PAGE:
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Buddhadharma : Fall 2014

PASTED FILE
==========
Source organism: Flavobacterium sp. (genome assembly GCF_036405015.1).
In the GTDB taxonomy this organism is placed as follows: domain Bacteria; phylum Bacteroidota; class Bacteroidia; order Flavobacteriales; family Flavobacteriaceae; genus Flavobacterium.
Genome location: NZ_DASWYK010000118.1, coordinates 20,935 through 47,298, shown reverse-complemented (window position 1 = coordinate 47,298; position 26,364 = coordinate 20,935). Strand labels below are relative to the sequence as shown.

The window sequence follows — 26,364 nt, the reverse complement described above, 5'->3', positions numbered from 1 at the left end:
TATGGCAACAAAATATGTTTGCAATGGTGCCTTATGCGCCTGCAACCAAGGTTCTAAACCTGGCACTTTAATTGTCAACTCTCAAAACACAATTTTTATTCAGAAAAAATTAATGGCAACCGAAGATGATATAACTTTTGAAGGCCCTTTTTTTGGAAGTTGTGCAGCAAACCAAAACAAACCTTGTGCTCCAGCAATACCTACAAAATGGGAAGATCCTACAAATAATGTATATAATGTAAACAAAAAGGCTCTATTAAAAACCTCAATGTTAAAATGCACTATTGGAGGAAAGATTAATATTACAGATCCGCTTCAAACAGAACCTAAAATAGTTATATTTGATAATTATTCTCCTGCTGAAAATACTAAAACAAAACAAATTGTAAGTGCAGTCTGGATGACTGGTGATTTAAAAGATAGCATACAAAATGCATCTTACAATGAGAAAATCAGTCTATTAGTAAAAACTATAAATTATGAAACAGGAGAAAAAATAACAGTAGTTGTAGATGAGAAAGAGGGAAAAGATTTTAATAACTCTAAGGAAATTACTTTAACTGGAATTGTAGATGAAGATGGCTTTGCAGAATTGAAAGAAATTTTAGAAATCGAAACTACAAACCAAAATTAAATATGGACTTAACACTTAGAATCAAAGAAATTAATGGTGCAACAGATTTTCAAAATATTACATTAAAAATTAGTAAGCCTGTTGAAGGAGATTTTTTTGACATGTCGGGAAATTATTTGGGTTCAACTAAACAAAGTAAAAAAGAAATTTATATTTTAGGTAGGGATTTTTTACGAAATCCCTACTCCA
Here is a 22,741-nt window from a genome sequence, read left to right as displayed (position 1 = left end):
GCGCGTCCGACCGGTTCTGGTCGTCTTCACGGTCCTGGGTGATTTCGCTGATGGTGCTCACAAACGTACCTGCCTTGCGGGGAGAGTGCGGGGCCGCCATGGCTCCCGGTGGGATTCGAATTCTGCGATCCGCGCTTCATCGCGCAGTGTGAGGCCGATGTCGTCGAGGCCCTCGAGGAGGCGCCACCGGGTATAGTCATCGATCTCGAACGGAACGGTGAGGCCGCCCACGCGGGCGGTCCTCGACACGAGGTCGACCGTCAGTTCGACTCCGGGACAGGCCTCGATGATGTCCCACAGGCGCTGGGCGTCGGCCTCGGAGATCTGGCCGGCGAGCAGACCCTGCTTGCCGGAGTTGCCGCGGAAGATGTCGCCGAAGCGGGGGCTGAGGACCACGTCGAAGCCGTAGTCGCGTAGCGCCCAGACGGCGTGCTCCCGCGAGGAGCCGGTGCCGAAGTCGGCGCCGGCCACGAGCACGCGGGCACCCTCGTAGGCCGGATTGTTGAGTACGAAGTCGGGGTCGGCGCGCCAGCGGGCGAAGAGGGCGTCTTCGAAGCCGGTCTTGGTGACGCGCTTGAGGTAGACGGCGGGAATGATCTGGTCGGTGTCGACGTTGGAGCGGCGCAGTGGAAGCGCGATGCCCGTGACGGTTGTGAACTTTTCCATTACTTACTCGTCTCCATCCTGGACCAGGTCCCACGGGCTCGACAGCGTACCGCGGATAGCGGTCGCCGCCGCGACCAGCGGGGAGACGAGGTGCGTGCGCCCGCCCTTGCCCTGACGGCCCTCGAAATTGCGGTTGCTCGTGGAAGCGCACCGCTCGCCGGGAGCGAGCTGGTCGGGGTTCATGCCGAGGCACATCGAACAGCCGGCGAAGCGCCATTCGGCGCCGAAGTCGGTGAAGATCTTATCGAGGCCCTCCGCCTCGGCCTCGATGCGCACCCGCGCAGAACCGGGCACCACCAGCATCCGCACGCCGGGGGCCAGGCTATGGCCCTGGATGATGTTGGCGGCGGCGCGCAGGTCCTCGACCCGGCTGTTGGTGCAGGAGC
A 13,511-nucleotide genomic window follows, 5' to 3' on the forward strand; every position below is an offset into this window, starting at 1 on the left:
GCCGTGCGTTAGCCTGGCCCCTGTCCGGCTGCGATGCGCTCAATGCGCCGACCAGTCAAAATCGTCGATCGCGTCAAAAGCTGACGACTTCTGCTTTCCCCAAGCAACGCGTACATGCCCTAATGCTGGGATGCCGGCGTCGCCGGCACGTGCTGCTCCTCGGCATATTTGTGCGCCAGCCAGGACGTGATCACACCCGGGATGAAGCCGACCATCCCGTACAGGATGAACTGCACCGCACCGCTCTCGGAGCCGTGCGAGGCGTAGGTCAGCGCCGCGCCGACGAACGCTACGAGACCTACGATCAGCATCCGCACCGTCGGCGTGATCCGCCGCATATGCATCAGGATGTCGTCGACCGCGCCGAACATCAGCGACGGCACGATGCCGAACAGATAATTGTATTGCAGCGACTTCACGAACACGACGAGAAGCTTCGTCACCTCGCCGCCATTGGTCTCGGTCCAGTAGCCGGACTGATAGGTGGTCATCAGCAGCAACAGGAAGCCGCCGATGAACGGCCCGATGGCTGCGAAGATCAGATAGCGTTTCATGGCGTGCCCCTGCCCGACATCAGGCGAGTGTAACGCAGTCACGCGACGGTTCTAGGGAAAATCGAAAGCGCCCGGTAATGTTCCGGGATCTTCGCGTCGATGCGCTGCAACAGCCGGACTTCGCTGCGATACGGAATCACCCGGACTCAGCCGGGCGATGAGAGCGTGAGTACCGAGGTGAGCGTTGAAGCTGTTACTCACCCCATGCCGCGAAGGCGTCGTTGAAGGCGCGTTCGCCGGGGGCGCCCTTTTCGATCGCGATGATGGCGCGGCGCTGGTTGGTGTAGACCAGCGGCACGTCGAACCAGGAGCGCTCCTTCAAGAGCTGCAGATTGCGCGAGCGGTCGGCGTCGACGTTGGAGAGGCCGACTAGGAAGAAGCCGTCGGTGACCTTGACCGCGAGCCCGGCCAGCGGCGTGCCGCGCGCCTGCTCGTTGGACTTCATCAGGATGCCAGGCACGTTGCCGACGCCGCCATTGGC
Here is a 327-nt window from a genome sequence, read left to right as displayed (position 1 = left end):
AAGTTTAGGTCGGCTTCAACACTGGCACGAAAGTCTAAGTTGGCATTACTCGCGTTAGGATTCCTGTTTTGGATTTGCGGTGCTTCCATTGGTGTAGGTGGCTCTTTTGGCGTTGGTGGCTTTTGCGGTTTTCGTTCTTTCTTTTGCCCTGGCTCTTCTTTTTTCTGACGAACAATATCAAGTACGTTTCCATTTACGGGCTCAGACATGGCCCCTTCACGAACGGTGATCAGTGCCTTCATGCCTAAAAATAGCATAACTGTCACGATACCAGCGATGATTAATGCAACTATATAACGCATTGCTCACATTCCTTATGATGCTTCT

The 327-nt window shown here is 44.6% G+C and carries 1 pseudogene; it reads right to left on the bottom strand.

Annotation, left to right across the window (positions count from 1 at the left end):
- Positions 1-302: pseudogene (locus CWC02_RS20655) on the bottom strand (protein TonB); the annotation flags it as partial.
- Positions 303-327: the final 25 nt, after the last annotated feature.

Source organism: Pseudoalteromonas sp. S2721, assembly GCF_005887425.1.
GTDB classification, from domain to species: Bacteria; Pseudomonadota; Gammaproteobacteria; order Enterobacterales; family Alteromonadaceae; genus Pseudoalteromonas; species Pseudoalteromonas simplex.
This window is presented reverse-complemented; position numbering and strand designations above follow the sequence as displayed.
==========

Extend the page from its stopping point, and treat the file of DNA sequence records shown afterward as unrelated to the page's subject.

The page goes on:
46 BUDDHADHARMA: THE PRACTITIONER’S QUARTERLY FALL 2 0 1 4 We might be surprised to discover the number of wrong views we hold and the stubborn tenac- ity with which we hold them. When someone challenges our wrong views, we become upset and defensive. We may even disparage dharma teachings when they do not agree with our opin- ions. The chief wrong views hold to the two extremes: absolutism and nihilism. Absolut- ism reifies the way in which phenomena exist, whereas nihilism negates aspects of their exis- tence. While all persons and phenomena are empty of independent existence, absolutism holds that they exist independently, with their own inherent essence. Nihilism goes to the other extreme, disparaging the functioning of cause and effect. Adhering to either absolutism or nihilism prevents us from properly understanding both the ultimate nature and the conventional nature of phenomena. The Middle Way view enables us to distinguish accurately between what exists and what doesn’t, and to know what to practice and what to abandon. Binding embodied beings in the unbearable prison Of cyclic existence with no freedom, It locks them in craving’s tight embrace: The chain of miserliness—protect us from this danger! Craving for the enjoyments of cyclic existence and the miserliness it produces chains us to suf- fering. We cling to our possessions, unable to part with them, and hoard our knowledge. It’s easy to think we’re generous and magnani- mous when we read this. We say to ourselves, “I’m not attached. I’d be happy to share whatever I have with others.” But should somebody ask us for our lunch, we may respond, “No, I’m hun- gry!” Or if somebody took our shoes from out- side the meditation hall, we would be upset. Believing that possessions will bring us secu- rity in cyclic existence, we fear that if we give things to others, we won’t have what we need. In fact, our miserliness keeps us bound in a prison of discontent. We constantly crave more and bet- ter, never satisfied with what we have. Nonclinging and generosity are the antidotes to miserliness. With nonclinging we don’t con- ceive of material possessions as a reliable source of happiness or as an indicator of success. We discover contentment, a rare “commodity” in our materialistic society. Contentment allows us to cultivate the love that wishes others to have happiness, which in turn stimulates the mind that takes delight in giving. Giving with an open heart brings us joy and directly benefits others. Sweeping us in the torrent of cyclic existence so hard to cross Where, conditioned by the propelling winds of karma, We are tossed in the waves of birth, aging, sickness, and death: The flood of attachment—protect us from this danger! Like a flood, attachment sweeps over us, pro- pelling us helplessly into the stormy ocean of cyclic existence. Under the influence of attach- ment to people, possessions, praise, power, and reputation, we harm others to get what we want. Our destructive actions create conflict and leave karmic seeds that produce suffering later on. In addition, at the time of death, strong attachment arises and we cling to our body and life. When we realize we cannot hold on to them, attach- ment then grasps another body and life, and rebirth occurs. When requesting Tara to free us, we are actually calling upon our inner Tara—the seeds of our own wisdom and compassion. ➤ continued page 80